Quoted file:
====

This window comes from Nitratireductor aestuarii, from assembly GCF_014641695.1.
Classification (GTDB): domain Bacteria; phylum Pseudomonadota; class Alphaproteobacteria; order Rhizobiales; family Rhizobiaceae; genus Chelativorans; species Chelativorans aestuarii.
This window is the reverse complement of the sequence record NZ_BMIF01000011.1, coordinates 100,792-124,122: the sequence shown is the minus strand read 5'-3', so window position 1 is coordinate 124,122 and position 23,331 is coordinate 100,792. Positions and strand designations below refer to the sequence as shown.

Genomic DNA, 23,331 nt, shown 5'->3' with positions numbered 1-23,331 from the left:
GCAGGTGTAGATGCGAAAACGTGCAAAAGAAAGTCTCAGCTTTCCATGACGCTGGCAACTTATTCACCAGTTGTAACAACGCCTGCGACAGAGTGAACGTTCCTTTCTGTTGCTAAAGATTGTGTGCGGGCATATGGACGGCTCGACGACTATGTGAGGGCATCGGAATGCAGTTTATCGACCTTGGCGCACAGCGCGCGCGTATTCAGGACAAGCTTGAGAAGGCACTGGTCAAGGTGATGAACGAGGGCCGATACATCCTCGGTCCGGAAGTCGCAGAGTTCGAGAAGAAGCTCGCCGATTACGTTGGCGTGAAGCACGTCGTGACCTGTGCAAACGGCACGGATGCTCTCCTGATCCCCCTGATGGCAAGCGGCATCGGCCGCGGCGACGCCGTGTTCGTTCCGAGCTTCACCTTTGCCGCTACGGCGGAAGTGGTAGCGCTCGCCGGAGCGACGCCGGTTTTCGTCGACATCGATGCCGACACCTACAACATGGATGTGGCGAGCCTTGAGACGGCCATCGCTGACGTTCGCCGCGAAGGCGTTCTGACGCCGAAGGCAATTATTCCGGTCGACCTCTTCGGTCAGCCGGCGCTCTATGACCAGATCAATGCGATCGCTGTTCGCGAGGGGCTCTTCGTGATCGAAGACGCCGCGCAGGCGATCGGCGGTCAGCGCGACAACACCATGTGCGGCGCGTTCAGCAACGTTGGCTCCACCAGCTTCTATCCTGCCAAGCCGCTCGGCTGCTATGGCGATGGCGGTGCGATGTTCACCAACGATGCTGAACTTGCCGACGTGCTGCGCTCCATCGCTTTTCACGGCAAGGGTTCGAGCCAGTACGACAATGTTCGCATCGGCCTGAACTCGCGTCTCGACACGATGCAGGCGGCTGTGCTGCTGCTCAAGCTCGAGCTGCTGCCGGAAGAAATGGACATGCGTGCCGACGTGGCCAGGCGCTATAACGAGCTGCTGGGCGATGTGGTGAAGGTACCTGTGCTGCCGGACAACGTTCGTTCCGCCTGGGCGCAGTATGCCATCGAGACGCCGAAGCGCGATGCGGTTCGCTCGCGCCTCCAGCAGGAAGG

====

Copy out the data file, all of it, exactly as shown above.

This window comes from Nitratireductor aestuarii, from assembly GCF_014641695.1.
Classification (GTDB): domain Bacteria; phylum Pseudomonadota; class Alphaproteobacteria; order Rhizobiales; family Rhizobiaceae; genus Chelativorans; species Chelativorans aestuarii.
This window is the reverse complement of the sequence record NZ_BMIF01000011.1, coordinates 100,792-124,122: the sequence shown is the minus strand read 5'-3', so window position 1 is coordinate 124,122 and position 23,331 is coordinate 100,792. Positions and strand designations below refer to the sequence as shown.

Genomic DNA, 23,331 nt, shown 5'->3' with positions numbered 1-23,331 from the left:
GCAGGTGTAGATGCGAAAACGTGCAAAAGAAAGTCTCAGCTTTCCATGACGCTGGCAACTTATTCACCAGTTGTAACAACGCCTGCGACAGAGTGAACGTTCCTTTCTGTTGCTAAAGATTGTGTGCGGGCATATGGACGGCTCGACGACTATGTGAGGGCATCGGAATGCAGTTTATCGACCTTGGCGCACAGCGCGCGCGTATTCAGGACAAGCTTGAGAAGGCACTGGTCAAGGTGATGAACGAGGGCCGATACATCCTCGGTCCGGAAGTCGCAGAGTTCGAGAAGAAGCTCGCCGATTACGTTGGCGTGAAGCACGTCGTGACCTGTGCAAACGGCACGGATGCTCTCCTGATCCCCCTGATGGCAAGCGGCATCGGCCGCGGCGACGCCGTGTTCGTTCCGAGCTTCACCTTTGCCGCTACGGCGGAAGTGGTAGCGCTCGCCGGAGCGACGCCGGTTTTCGTCGACATCGATGCCGACACCTACAACATGGATGTGGCGAGCCTTGAGACGGCCATCGCTGACGTTCGCCGCGAAGGCGTTCTGACGCCGAAGGCAATTATTCCGGTCGACCTCTTCGGTCAGCCGGCGCTCTATGACCAGATCAATGCGATCGCTGTTCGCGAGGGGCTCTTCGTGATCGAAGACGCCGCGCAGGCGATCGGCGGTCAGCGCGACAACACCATGTGCGGCGCGTTCAGCAACGTTGGCTCCACCAGCTTCTATCCTGCCAAGCCGCTCGGCTGCTATGGCGATGGCGGTGCGATGTTCACCAACGATGCTGAACTTGCCGACGTGCTGCGCTCCATCGCTTTTCACGGCAAGGGTTCGAGCCAGTACGACAATGTTCGCATCGGCCTGAACTCGCGTCTCGACACGATGCAGGCGGCTGTGCTGCTGCTCAAGCTCGAGCTGCTGCCGGAAGAAATGGACATGCGTGCCGACGTGGCCAGGCGCTATAACGAGCTGCTGGGCGATGTGGTGAAGGTACCTGTGCTGCCGGACAACGTTCGTTCCGCCTGGGCGCAGTATGCCATCGAGACGCCGAAGCGCGATGCGGTTCGCTCGCGCCTCCAGCAGGAAGG